Listen: it is fantastic that Sigourney Weaver finally agreed to let Alien and Aliens figures be based on her specific license, rather than a generic female sculpt. Especially since she allowed the subpar-at-best Avatar figures from Mattel to kinda-sorta look like her.
But without diminishing that, why aren't more people celebrating the first lifelike Tom Skerritt figure? Star of Alien, M*A*S*H (the movie), Top Gun, The Dead Zone (movie AND TV show), SpaceCamp, Picket Fences and so much more...the man has been acting since 1962, and at last he is immortalized in a pink samurai spacesuit. As a character with the manly name of Dallas.
Skerritt. Real man wearing pink. Toy. This is awesome, you guys. Bow down.
That's the B from Apartment 23, and also of Breaking Bad, who is being reported to be the lead of the Marvel Netflix series Jessica Jones. If you're asking, "Who?", I'll refer you to our own Eric Diaz:
Jessica Jones was the star of Brian Michael Bendis' acclaimed series Alias that ran from 2001 to 2005, and who - after that series ended - appeared in Marvel's New Avengers comics. The original concept of Alias was that Jessica Jones was once a short-lived super hero named Jewel, a classic-era Marvel heroine with super-strength and super-speed, who wore a stylish sash. Unlike Ms. Marvel and her contemporaries though, "Jewel" was a hero whose career never really took off. Pretty much all washed up, she eventually she gives up her superhero identity altogether and opens a detective agency that specializes in cases of the superheroic kind.
The same report notes that Halo's Jameson Locke, Mike Colter, is the frontrunner to play Luke Cage. And in related yet completely unsurprising news, Ryan Reynolds will probably play Deadpool again.
UPDATE: and Benedict Cumberbatch is re-confirmed as Dr. Strange.
The films of documentarian Igal Hecht have previously focused on Israel - 2011's The Hilltops centered on West Bank settlements, while 2013's A Universal Language covered Canadian comedians on a trip to the Holy Land. An Iranian pro wrestler might not have immediately seemed to be the next logical step, but it will probably become the film he is best known for. Self-described as a huge wrestling fan, Hecht was hired to assemble many, many hours of footage of the Iron Sheik that his managers had shot - and somehow turn it into a feature.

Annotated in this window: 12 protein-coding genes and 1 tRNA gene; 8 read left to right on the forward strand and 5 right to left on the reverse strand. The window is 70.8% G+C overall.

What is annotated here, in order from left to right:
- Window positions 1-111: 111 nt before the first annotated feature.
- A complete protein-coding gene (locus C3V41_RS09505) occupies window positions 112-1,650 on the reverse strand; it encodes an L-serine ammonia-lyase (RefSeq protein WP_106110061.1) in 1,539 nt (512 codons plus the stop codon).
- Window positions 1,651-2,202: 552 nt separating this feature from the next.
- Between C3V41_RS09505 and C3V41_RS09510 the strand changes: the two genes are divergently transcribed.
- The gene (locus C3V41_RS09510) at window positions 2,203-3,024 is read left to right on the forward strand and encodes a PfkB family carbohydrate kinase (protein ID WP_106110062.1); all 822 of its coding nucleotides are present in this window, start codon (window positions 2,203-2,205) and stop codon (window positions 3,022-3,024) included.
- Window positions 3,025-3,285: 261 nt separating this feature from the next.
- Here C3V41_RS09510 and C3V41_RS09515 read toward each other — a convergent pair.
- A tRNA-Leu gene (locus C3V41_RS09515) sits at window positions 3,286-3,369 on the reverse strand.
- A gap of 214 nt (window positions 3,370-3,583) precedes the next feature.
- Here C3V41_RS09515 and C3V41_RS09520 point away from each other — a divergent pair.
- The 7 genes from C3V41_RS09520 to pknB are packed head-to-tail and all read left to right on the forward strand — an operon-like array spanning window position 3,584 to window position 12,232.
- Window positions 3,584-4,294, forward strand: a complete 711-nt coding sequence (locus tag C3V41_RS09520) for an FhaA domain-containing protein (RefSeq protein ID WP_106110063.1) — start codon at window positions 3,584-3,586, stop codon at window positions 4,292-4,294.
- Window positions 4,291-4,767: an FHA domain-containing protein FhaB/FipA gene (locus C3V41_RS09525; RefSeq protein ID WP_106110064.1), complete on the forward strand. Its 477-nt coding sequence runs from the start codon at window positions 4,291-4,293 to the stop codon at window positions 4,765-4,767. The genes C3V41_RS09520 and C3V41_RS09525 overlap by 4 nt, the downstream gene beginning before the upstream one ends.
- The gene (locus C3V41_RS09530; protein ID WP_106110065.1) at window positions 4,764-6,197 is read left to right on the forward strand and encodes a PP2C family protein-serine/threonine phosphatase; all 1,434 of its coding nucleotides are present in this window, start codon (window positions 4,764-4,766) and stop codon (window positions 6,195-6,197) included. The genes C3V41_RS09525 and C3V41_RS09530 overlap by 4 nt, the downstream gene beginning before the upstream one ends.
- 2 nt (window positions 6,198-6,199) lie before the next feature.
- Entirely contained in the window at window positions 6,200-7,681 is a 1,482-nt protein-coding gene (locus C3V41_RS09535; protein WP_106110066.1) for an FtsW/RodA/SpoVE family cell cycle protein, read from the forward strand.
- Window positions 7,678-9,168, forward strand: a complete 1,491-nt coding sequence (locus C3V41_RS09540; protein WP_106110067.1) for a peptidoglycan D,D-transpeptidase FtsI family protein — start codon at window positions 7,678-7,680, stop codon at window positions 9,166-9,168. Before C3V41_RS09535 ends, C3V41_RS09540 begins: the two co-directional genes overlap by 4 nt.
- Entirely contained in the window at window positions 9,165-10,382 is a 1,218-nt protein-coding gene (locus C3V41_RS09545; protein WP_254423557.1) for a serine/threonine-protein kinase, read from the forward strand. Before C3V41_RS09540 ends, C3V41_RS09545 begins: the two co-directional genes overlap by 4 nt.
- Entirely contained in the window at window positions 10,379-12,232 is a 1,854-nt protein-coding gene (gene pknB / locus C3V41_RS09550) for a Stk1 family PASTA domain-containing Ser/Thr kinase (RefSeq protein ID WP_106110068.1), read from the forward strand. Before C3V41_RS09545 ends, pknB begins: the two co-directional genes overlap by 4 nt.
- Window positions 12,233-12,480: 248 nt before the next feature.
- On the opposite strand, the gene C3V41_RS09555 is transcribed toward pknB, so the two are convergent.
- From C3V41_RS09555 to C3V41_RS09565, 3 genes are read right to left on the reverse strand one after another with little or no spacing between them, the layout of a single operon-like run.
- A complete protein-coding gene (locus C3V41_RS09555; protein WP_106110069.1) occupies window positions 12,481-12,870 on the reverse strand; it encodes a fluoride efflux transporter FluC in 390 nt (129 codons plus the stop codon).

He has, and it's a good one, documenting the erstwhile Khosrow Vaziri's career in Iran as a bodyguard and wrestler, the reasons why he left, his early career and marriage, his success as the Iron Sheik, and the tragedies after he fell from WWE's good graces the first time, and had to suffer the pain of a daughter being murdered. These days, of course, he's a must-follow on Twitter, where he tells everybody reading to go fuck themselves.
I spoke to Hecht to find out what it was like working with the self-proclaimed Legend.More >>
Ah, Helix. The show I took so long to watch that my wife deleted the last few episodes form the DVR before I could get to them all. And I wasn't even particularly upset by that.
But while the Resident Evil rip-off story didn't excite me, former Rocketeer Billy Campbell in his "old and hammy" phase was always fun. Looks like season 2 is more of a Cabin Fever riff...check out the first extended clip, if you like.More >>